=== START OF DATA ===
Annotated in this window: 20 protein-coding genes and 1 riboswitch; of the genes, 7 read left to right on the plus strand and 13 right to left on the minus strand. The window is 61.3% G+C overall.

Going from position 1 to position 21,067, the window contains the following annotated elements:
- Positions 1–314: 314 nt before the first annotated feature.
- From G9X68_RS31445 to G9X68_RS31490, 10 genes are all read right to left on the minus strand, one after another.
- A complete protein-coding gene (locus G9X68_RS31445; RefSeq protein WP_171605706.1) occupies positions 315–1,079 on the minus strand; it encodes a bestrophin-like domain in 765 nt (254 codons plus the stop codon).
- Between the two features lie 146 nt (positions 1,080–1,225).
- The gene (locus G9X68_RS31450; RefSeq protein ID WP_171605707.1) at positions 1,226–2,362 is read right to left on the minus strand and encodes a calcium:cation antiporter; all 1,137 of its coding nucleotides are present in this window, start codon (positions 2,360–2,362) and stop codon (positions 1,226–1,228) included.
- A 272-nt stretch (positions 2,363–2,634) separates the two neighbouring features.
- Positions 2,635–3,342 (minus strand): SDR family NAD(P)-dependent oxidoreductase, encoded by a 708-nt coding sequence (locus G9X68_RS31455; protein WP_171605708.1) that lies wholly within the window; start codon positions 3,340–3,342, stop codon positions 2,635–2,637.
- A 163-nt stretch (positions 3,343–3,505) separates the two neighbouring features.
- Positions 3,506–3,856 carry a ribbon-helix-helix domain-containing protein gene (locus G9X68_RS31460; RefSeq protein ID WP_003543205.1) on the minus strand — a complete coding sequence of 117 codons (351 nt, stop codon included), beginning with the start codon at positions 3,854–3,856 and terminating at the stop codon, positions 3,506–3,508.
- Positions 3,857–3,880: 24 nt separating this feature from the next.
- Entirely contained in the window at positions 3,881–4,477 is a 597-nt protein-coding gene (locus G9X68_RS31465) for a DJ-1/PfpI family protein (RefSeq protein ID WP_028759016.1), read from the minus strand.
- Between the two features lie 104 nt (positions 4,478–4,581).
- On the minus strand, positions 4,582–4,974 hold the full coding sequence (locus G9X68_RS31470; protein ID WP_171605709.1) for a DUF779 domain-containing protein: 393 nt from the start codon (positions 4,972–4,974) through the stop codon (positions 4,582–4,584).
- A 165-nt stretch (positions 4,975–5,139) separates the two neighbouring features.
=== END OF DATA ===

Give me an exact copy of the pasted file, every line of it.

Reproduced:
Annotated in this window: 20 protein-coding genes and 1 riboswitch; of the genes, 7 read left to right on the plus strand and 13 right to left on the minus strand. The window is 61.3% G+C overall.

Going from position 1 to position 21,067, the window contains the following annotated elements:
- Positions 1–314: 314 nt before the first annotated feature.
- From G9X68_RS31445 to G9X68_RS31490, 10 genes are all read right to left on the minus strand, one after another.
- A complete protein-coding gene (locus G9X68_RS31445; RefSeq protein WP_171605706.1) occupies positions 315–1,079 on the minus strand; it encodes a bestrophin-like domain in 765 nt (254 codons plus the stop codon).
- Between the two features lie 146 nt (positions 1,080–1,225).
- The gene (locus G9X68_RS31450; RefSeq protein ID WP_171605707.1) at positions 1,226–2,362 is read right to left on the minus strand and encodes a calcium:cation antiporter; all 1,137 of its coding nucleotides are present in this window, start codon (positions 2,360–2,362) and stop codon (positions 1,226–1,228) included.
- A 272-nt stretch (positions 2,363–2,634) separates the two neighbouring features.
- Positions 2,635–3,342 (minus strand): SDR family NAD(P)-dependent oxidoreductase, encoded by a 708-nt coding sequence (locus G9X68_RS31455; protein WP_171605708.1) that lies wholly within the window; start codon positions 3,340–3,342, stop codon positions 2,635–2,637.
- A 163-nt stretch (positions 3,343–3,505) separates the two neighbouring features.
- Positions 3,506–3,856 carry a ribbon-helix-helix domain-containing protein gene (locus G9X68_RS31460; RefSeq protein ID WP_003543205.1) on the minus strand — a complete coding sequence of 117 codons (351 nt, stop codon included), beginning with the start codon at positions 3,854–3,856 and terminating at the stop codon, positions 3,506–3,508.
- Positions 3,857–3,880: 24 nt separating this feature from the next.
- Entirely contained in the window at positions 3,881–4,477 is a 597-nt protein-coding gene (locus G9X68_RS31465) for a DJ-1/PfpI family protein (RefSeq protein ID WP_028759016.1), read from the minus strand.
- Between the two features lie 104 nt (positions 4,478–4,581).
- On the minus strand, positions 4,582–4,974 hold the full coding sequence (locus G9X68_RS31470; protein ID WP_171605709.1) for a DUF779 domain-containing protein: 393 nt from the start codon (positions 4,972–4,974) through the stop codon (positions 4,582–4,584).
- A 165-nt stretch (positions 4,975–5,139) separates the two neighbouring features.